There is one very important question about government surveillance that I have not yet seen discussed: What happens to the data?
To see why that matters, imagine it is 2016 or 2020 and the candidate of the incumbent party faces a serious risk of losing. Someone in the security apparatus, loyal to the candidate or believing that the election of the opposition candidate poses a serious risk to security, starts looking through a massive database containing records of all phone calls made over the previous ten years—who called whom from where—looking for calls made by or to the candidate. He finds in the pattern evidence of an extra-marital affair. He waits until the candidate has been nominated, then leaks the information to a friendly reporter. Or imagine that some important bill is up in Congress and the vote is very close. A senator opposed to the bill gets a call from someone who makes it clear that he has somehow obtained information of misdeeds by the senator, political, marital, or legal, and the information will become public if the senator shows up and votes against.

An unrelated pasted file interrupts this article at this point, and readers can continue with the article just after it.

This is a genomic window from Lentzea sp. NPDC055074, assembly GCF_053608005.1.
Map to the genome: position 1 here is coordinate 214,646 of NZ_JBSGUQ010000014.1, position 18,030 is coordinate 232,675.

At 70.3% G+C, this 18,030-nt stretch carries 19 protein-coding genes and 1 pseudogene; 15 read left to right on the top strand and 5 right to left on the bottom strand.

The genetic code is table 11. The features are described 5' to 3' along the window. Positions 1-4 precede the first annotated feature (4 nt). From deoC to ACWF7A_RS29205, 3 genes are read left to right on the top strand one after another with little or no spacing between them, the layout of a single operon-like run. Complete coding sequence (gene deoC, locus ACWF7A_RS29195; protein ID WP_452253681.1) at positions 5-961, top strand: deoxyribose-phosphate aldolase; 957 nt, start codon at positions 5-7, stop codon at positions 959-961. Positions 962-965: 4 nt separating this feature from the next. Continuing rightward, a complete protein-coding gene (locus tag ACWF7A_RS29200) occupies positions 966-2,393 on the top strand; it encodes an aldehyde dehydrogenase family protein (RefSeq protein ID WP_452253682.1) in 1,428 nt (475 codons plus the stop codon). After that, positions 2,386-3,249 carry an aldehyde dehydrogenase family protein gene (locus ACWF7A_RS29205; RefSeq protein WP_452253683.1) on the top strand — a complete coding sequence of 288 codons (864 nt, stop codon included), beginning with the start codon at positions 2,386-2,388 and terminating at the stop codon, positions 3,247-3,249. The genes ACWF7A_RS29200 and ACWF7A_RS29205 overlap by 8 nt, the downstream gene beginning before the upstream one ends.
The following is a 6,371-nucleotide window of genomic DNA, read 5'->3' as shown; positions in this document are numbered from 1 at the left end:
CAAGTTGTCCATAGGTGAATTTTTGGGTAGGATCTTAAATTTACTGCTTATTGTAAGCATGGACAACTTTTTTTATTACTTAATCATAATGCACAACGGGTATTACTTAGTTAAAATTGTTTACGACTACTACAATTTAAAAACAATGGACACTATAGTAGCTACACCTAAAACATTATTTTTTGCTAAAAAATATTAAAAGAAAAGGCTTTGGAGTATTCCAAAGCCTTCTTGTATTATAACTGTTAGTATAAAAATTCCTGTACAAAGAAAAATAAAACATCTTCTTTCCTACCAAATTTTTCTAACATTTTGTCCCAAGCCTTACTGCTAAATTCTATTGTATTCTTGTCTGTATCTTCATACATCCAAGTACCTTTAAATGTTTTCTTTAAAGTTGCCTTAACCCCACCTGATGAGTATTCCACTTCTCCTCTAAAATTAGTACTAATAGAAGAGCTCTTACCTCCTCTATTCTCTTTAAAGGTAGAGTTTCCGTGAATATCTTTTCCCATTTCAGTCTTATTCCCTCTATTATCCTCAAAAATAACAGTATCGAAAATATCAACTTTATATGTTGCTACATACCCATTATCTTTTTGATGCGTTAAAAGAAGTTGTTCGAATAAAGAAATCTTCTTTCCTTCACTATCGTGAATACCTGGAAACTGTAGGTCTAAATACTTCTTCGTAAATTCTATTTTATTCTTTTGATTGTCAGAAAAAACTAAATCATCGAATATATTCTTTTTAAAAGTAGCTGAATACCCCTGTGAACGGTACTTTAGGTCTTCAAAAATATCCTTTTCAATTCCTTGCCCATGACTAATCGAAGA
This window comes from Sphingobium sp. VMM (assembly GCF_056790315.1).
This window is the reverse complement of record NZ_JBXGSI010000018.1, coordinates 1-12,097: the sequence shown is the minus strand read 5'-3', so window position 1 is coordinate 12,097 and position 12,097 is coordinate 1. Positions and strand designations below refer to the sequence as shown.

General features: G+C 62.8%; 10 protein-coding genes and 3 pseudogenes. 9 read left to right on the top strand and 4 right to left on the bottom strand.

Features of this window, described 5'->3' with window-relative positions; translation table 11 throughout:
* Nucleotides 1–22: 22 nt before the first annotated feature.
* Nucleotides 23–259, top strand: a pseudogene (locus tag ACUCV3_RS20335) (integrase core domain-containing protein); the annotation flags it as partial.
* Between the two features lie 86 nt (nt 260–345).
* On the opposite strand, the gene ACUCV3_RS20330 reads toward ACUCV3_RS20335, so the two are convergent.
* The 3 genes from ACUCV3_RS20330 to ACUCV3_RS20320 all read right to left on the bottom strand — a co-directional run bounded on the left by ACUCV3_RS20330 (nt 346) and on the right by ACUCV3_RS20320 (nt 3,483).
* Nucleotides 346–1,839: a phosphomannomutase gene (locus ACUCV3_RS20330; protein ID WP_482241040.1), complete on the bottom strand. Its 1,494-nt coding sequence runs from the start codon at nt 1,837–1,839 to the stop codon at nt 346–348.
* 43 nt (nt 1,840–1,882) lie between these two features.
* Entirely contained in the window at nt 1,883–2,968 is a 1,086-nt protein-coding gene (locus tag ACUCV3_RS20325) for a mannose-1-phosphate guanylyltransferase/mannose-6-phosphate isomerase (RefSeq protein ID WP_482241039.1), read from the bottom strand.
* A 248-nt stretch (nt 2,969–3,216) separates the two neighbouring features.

Modern technology makes it possible to inexpensively store and access vast amounts of data. The hard drives I own have a total capacity of several terabytes; a terabyte is enough to store a significant amount of data—about six hundred words worth—on every person in the U.S. The much larger storage facilities available to the National Security Agency should have no difficulty holding the complete calling records of the entire population over a period of decades. And once the information is there, whatever the legal purpose for which it was collected, it can be used for other purposes.
Whatever else comes out of the current controversies, one thing that should come out, and probably will not, is a requirement that all data collected and not used be erased within a reasonable period, say a year, after collection.